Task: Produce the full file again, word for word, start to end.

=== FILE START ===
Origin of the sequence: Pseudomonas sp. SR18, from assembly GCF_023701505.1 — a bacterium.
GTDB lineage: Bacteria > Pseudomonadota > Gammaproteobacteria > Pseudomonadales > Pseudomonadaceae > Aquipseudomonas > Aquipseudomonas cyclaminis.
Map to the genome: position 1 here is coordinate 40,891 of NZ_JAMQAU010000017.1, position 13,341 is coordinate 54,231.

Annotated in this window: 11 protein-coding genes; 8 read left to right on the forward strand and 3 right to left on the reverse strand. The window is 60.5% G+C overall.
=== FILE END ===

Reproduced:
Origin of the sequence: Pseudomonas sp. SR18, from assembly GCF_023701505.1 — a bacterium.
GTDB lineage: Bacteria > Pseudomonadota > Gammaproteobacteria > Pseudomonadales > Pseudomonadaceae > Aquipseudomonas > Aquipseudomonas cyclaminis.
Map to the genome: position 1 here is coordinate 40,891 of NZ_JAMQAU010000017.1, position 13,341 is coordinate 54,231.

Annotated in this window: 11 protein-coding genes; 8 read left to right on the forward strand and 3 right to left on the reverse strand. The window is 60.5% G+C overall.